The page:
Bempton Cliffs: a tale of gannets, guillemots and gurgling guts
An earlier post described how the bird cliffs at Sumburgh Head were the highlight of an otherwise miserable trip to Shetland. Getting to Shetland from our home at Platypus Towers was a bit of a pain. The journey involved a drive of over 400 miles, followed by an overnight ferry crossing of around 12 hours.
When we finally got to Shetland the puffins were great to see, but I do wonder why we bothered given that we have some excellent bird cliffs much closer to home.
Bempton Cliffs are little more than 80 miles away from us, in the East Riding of Yorkshire. This area of the Yorkshire coast hosts England’s largest seabird colony, and the Bempton RSPB reserve lies at its heart. It’s always worth a visit, as we confirmed on our way back from Shetland in June. It was, to say the least, an eventful end to our long summer break.
So, for the record, here is our tale of gannets, guillemots and gurgling guts:
We’ve left Scotland and its miserable weather far behind us, and as we walk out from the RSPB visitor centre on a gloriously sunny day our ears are assaulted by the calls of a thousand birds, and our noses detect the unmistakable aroma of a bustling seabird city. We watch, transfixed, as squadrons of gannets patrol the towering cliffs, swooping and soaring along the sheer rock face, escorted from time to time by their loyal wing-men, the fulmars.
The Bempton area boasts one of the best wildlife spectacles in the UK. Around half a million seabirds gather here between March and October to lay their eggs and raise their young on towering chalk cliffs overlooking the North Sea.
Within minutes we spot some puffins going about their business. There are not nearly as many as at Sumburgh Head, nor are the views as intimate. This is, however, our most successful puffin encounter ever at Bempton, and bodes well for the rest of our visit.
Bempton boasts sizeable colonies of razorbills and guillemots. Most cling to the cliff face and are best appreciated through binoculars, but a few come close enough to enjoy with the naked eye. Some of the razorbills are still sitting on eggs, but others proudly show off their chicks.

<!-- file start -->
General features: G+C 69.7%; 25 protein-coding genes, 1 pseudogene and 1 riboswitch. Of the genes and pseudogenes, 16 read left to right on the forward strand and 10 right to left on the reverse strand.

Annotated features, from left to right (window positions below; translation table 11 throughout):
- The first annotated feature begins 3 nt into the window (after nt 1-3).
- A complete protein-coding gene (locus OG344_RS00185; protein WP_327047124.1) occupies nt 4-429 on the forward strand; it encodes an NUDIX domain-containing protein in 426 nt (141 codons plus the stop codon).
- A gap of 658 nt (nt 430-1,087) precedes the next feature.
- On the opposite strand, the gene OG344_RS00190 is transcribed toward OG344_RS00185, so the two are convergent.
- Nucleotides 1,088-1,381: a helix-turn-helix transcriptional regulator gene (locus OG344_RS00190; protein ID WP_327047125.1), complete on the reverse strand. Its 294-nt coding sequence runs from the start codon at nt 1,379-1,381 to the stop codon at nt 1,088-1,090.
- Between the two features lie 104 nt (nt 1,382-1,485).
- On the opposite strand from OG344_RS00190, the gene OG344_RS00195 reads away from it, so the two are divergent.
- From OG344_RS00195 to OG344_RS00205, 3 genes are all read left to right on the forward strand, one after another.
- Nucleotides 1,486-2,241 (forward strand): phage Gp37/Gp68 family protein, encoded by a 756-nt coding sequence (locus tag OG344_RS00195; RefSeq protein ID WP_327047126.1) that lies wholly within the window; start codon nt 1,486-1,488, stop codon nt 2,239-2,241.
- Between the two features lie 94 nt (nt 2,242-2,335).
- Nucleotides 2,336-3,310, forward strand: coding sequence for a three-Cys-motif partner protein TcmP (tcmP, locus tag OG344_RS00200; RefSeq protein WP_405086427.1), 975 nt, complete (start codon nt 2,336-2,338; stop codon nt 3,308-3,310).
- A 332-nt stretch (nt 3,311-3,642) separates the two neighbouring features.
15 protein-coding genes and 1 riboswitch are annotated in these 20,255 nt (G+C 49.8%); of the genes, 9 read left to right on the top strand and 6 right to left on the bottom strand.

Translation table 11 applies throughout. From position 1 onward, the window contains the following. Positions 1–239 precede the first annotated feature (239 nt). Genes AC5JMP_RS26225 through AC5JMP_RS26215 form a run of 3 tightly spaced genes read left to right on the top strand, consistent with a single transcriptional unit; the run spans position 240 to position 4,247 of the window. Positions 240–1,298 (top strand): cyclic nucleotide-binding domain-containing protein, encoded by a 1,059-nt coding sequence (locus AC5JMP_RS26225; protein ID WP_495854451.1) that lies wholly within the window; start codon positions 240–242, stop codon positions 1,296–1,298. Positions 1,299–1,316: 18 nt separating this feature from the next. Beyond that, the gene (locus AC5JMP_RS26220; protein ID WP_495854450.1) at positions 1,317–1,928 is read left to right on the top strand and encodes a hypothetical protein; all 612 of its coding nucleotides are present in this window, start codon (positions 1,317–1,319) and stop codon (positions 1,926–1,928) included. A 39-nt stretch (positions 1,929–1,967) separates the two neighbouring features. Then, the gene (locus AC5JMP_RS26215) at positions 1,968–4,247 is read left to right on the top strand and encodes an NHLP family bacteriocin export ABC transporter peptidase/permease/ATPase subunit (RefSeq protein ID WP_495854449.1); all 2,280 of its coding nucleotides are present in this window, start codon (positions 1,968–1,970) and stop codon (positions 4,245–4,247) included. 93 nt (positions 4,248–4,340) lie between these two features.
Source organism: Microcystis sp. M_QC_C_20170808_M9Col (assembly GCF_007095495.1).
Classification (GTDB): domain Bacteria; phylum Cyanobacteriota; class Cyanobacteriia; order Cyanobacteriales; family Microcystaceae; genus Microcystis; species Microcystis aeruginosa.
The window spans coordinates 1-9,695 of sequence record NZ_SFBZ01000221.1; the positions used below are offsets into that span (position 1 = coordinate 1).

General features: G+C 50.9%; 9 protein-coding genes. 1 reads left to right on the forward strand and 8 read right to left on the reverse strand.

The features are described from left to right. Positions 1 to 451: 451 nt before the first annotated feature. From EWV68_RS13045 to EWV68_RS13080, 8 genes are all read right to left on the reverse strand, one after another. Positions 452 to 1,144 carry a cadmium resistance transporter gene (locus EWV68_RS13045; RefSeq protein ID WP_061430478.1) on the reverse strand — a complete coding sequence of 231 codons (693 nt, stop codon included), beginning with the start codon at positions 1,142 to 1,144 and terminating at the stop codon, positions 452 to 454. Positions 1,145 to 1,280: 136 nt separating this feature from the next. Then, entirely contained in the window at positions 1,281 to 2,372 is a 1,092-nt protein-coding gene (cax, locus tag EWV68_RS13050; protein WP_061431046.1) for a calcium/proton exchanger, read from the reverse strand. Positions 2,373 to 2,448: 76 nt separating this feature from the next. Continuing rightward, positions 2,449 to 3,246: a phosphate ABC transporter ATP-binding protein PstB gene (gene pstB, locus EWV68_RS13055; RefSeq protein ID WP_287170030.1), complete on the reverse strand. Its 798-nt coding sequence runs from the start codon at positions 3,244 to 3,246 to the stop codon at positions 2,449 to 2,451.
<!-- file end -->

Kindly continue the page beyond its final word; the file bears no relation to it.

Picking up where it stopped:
However, Bempton’s main claim to fame is its gannets. The cliffs have the largest mainland gannet colony in the UK, boasting some 28,000 birds. Each gannet jealously guards its own patch of rock, which it has carefully selected so it can just avoid the angry pecks of its neighbours. Squabbles break out when a bird oversteps the mark and trespasses on a neighbour’s territory.
Meanwhile, other gannets swoop and dive beside the cliffs, and ride the updrafts to hang in the air just feet away from the cliff-top paths. These are big birds, with a wingspan of over 6 feet, and when seen in large numbers flying along the cliffs or wheeling over the ocean they’re a magnificent sight. We watch them for a couple of hours, mesmerised by their grace and elegance, and Mrs P is in danger of wearing out the shutter on her camera.
A visit to Bempton’s bird cliffs during the breeding season is a life-affirming and restorative experience. It’s been a great day, and we round it off with dinner at a modest hostelry close to where we are staying for the night. I wrap myself around a gammon steak, and Mrs P gets up close and personal with lasagne.
The following morning, however, I awake to a gurgling from Mrs P’s guts loud enough to suggest Cuadrilla has opened a new campaign in its fracking business. Within minutes a vile dose of food poisoning has set in.
Mrs P turns a whiter shade of pale, and spends an anxious hour locked in the bathroom. Finally she announces she’s fit enough to travel, but she has her fingers crossed as she speaks so we both fear she’s not going to make it back home with her dignity intact. However, checkout’s at 9:30am, so we have little choice.
The 80 miles drive back to Platypus Towers is, inevitably, a nightmare, and the patient takes about three days to recover from her ordeal.
Mrs P swears she will never eat lasagne again